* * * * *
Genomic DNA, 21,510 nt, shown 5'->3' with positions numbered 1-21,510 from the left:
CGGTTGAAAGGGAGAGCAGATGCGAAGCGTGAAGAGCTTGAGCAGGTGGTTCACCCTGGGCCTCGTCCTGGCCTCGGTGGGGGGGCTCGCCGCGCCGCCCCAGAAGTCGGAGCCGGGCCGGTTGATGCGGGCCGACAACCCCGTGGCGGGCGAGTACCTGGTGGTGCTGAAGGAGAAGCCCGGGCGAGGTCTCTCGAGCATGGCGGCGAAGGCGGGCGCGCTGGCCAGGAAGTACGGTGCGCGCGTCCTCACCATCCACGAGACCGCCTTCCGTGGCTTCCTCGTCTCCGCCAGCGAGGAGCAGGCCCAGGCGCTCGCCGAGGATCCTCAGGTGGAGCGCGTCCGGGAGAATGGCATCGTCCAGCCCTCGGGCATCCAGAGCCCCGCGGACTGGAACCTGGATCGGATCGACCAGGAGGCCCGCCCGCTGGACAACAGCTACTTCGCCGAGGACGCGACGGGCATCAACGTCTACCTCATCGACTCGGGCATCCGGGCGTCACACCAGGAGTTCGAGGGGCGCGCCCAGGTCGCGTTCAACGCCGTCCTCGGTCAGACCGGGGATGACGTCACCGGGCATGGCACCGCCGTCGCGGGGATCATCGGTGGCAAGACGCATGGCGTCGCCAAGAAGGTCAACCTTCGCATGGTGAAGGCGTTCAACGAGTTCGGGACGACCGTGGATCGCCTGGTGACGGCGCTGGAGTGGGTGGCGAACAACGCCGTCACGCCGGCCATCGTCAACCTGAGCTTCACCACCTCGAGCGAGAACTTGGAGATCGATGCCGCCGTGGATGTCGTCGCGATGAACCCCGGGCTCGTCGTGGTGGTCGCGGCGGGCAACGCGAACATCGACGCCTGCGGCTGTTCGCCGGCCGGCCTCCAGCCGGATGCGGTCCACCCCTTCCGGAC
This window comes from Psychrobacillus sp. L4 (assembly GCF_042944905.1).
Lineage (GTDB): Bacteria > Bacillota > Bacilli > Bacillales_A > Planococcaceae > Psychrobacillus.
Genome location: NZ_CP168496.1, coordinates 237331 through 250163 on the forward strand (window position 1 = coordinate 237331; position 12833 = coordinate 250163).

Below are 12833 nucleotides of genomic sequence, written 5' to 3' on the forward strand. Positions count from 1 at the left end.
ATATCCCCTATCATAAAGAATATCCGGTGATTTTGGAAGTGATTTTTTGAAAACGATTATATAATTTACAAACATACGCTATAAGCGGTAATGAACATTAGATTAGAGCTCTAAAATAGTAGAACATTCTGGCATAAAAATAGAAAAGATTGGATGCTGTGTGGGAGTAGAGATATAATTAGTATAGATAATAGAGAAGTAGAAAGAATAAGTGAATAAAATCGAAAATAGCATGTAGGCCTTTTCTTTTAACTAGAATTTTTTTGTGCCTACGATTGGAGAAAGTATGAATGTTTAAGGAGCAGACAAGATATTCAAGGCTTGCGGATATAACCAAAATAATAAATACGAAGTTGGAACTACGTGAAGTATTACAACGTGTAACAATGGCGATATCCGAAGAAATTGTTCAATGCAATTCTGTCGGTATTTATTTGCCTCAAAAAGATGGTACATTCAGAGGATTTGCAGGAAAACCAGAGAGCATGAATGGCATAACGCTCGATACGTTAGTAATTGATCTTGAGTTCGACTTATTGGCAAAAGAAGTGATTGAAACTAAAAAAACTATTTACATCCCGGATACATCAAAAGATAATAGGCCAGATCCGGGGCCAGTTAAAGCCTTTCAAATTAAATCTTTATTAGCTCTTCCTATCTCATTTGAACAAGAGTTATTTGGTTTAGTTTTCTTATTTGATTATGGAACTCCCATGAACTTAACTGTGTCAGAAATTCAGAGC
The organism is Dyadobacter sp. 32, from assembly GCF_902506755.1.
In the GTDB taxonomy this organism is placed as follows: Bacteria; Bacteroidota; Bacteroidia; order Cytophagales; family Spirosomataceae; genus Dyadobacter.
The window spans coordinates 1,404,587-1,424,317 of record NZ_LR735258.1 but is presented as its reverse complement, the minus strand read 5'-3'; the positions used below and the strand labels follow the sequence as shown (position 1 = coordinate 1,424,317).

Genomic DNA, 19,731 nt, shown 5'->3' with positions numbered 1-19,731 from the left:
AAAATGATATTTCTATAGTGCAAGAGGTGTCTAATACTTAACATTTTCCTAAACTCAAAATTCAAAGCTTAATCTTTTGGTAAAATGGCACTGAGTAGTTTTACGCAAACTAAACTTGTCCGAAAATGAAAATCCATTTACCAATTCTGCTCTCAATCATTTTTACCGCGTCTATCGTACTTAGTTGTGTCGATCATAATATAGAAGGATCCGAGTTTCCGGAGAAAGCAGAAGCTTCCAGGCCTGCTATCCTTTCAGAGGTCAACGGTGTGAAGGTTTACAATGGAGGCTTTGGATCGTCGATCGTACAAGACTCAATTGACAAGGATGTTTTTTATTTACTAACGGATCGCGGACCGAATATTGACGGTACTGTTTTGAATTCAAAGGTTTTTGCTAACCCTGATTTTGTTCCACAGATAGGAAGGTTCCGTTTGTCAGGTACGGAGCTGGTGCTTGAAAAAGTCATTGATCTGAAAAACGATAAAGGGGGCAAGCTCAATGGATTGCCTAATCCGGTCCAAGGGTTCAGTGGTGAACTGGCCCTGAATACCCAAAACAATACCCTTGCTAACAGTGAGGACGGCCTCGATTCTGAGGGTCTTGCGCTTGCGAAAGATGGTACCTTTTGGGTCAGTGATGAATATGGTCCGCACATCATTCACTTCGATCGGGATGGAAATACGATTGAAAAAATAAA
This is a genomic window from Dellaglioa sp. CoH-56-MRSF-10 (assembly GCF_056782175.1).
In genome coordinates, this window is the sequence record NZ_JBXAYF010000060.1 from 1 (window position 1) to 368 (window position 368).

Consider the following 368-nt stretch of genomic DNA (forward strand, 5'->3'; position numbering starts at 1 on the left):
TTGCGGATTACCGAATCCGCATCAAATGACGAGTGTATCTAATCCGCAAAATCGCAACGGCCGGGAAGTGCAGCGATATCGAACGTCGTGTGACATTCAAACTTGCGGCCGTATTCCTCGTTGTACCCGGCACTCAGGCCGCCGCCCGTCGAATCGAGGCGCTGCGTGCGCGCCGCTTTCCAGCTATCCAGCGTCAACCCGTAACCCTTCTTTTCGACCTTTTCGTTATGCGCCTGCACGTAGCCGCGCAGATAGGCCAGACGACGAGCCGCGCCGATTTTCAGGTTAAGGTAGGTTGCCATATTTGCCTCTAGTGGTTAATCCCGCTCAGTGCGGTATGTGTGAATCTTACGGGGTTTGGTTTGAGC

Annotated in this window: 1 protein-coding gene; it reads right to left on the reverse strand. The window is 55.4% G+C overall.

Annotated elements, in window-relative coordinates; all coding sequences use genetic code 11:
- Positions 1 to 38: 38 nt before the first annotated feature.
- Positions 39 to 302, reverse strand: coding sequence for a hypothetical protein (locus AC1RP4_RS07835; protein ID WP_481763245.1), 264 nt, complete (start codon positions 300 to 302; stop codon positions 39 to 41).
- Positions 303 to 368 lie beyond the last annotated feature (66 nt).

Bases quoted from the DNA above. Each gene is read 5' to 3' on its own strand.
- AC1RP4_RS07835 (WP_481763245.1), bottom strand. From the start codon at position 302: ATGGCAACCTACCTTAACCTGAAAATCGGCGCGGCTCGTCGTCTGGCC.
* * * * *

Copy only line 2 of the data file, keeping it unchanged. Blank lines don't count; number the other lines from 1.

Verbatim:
CGGTTGAAAGGGAGAGCAGATGCGAAGCGTGAAGAGCTTGAGCAGGTGGTTCACCCTGGGCCTCGTCCTGGCCTCGGTGGGGGGGCTCGCCGCGCCGCCCCAGAAGTCGGAGCCGGGCCGGTTGATGCGGGCCGACAACCCCGTGGCGGGCGAGTACCTGGTGGTGCTGAAGGAGAAGCCCGGGCGAGGTCTCTCGAGCATGGCGGCGAAGGCGGGCGCGCTGGCCAGGAAGTACGGTGCGCGCGTCCTCACCATCCACGAGACCGCCTTCCGTGGCTTCCTCGTCTCCGCCAGCGAGGAGCAGGCCCAGGCGCTCGCCGAGGATCCTCAGGTGGAGCGCGTCCGGGAGAATGGCATCGTCCAGCCCTCGGGCATCCAGAGCCCCGCGGACTGGAACCTGGATCGGATCGACCAGGAGGCCCGCCCGCTGGACAACAGCTACTTCGCCGAGGACGCGACGGGCATCAACGTCTACCTCATCGACTCGGGCATCCGGGCGTCACACCAGGAGTTCGAGGGGCGCGCCCAGGTCGCGTTCAACGCCGTCCTCGGTCAGACCGGGGATGACGTCACCGGGCATGGCACCGCCGTCGCGGGGATCATCGGTGGCAAGACGCATGGCGTCGCCAAGAAGGTCAACCTTCGCATGGTGAAGGCGTTCAACGAGTTCGGGACGACCGTGGATCGCCTGGTGACGGCGCTGGAGTGGGTGGCGAACAACGCCGTCACGCCGGCCATCGTCAACCTGAGCTTCACCACCTCGAGCGAGAACTTGGAGATCGATGCCGCCGTGGATGTCGTCGCGATGAACCCCGGGCTCGTCGTGGTGGTCGCGGCGGGCAACGCGAACATCGACGCCTGCGGCTGTTCGCCGGCCGGCCTCCAGCCGGATGCGGTCCACCCCTTCCGGAC